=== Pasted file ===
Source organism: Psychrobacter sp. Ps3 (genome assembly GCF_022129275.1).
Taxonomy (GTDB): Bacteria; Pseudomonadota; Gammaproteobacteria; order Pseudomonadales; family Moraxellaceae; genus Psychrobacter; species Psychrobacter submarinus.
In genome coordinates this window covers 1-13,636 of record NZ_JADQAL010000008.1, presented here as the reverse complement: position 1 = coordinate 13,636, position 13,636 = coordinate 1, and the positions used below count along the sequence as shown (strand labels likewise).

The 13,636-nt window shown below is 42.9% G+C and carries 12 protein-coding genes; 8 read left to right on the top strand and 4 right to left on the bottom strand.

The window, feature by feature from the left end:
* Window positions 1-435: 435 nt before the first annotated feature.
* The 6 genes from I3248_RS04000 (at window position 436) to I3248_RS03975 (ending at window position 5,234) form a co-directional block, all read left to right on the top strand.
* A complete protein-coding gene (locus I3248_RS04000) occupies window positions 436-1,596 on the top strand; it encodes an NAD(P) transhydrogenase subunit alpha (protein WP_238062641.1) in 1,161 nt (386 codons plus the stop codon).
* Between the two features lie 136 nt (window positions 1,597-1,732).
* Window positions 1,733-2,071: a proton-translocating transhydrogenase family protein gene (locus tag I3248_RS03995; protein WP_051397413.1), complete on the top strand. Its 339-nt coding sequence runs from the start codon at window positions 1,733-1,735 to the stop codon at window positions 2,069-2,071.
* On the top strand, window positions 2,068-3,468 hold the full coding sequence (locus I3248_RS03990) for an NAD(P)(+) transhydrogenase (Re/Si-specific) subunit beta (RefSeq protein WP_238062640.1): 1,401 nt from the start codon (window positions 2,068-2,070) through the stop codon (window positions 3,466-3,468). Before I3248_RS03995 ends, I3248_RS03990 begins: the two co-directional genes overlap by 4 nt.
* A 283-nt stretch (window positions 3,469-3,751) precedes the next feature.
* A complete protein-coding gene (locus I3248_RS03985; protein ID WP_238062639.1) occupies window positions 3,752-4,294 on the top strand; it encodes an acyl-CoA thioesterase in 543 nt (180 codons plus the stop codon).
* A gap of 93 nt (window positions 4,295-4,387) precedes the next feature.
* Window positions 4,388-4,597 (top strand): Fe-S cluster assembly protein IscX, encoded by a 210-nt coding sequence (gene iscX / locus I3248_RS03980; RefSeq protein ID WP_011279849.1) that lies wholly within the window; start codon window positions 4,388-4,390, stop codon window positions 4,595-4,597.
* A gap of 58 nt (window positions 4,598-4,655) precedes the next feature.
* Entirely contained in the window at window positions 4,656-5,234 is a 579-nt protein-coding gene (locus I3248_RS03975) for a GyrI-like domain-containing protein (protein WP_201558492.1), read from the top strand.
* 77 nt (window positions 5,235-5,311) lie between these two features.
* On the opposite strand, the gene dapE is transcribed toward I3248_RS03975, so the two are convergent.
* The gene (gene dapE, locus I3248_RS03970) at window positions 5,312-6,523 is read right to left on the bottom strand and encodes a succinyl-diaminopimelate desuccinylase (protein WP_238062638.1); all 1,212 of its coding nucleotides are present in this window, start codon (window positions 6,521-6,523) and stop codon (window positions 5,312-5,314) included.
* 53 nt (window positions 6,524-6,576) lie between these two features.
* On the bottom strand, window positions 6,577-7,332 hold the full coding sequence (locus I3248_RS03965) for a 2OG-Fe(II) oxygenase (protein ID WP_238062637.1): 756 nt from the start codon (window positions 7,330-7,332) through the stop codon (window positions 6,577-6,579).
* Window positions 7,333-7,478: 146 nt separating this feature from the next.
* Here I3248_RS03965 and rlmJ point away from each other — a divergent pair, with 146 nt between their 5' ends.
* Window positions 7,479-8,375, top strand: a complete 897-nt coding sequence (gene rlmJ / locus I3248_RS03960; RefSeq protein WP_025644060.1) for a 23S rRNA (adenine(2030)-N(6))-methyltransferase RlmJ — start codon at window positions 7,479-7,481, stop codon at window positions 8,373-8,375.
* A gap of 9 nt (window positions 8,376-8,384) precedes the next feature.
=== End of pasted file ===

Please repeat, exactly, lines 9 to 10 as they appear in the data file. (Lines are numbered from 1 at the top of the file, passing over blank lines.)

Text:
* Between the two features lie 136 nt (window positions 1,597-1,732).
* Window positions 1,733-2,071: a proton-translocating transhydrogenase family protein gene (locus tag I3248_RS03995; protein WP_051397413.1), complete on the top strand. Its 339-nt coding sequence runs from the start codon at window positions 1,733-1,735 to the stop codon at window positions 2,069-2,071.